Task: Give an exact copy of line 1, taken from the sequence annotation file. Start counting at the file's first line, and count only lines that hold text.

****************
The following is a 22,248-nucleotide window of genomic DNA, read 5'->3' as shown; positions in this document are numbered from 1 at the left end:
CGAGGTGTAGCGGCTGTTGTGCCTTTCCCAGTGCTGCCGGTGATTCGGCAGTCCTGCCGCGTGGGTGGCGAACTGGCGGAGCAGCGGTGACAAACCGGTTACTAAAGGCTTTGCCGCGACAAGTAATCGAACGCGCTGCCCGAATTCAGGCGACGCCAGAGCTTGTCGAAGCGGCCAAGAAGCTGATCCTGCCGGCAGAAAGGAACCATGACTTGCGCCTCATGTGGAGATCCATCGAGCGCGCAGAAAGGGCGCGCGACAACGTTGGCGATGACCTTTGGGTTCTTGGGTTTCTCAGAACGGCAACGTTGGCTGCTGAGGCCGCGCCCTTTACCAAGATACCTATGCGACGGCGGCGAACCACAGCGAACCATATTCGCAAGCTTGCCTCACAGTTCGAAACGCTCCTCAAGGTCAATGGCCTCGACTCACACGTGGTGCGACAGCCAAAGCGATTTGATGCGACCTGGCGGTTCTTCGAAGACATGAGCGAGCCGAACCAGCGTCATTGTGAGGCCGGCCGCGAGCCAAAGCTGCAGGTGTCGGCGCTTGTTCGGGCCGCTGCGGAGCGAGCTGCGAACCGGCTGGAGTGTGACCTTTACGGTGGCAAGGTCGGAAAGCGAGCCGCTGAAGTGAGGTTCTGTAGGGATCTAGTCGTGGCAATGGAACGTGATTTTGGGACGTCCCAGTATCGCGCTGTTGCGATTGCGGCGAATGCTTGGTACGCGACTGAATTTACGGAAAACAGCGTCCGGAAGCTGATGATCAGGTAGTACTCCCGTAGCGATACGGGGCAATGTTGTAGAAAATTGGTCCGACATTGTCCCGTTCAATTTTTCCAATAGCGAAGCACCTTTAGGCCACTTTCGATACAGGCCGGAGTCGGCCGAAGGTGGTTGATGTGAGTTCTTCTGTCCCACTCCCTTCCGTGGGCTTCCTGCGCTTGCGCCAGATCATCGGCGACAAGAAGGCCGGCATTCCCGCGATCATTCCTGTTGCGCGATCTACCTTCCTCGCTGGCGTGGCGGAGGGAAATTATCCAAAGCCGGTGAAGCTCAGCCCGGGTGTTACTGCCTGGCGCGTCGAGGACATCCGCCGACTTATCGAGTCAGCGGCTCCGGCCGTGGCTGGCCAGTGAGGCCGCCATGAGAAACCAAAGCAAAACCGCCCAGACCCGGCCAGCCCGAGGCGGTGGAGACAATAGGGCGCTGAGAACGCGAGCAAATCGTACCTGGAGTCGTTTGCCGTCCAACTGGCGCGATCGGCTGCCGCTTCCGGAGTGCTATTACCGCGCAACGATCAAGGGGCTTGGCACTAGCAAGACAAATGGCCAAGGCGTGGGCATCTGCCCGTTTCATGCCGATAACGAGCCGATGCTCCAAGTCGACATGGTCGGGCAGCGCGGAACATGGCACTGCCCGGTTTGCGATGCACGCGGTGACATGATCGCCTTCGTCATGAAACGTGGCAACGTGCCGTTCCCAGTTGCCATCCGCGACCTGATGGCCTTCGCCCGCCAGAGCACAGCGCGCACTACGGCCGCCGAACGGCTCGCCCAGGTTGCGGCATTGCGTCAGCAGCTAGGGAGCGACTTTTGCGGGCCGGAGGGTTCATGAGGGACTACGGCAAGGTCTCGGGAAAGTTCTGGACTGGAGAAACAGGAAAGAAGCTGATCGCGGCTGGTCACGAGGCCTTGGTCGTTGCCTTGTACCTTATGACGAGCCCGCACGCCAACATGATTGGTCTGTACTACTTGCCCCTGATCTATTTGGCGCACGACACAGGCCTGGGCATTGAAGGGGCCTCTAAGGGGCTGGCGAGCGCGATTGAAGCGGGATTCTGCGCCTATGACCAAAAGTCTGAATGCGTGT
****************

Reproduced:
The following is a 22,248-nucleotide window of genomic DNA, read 5'->3' as shown; positions in this document are numbered from 1 at the left end: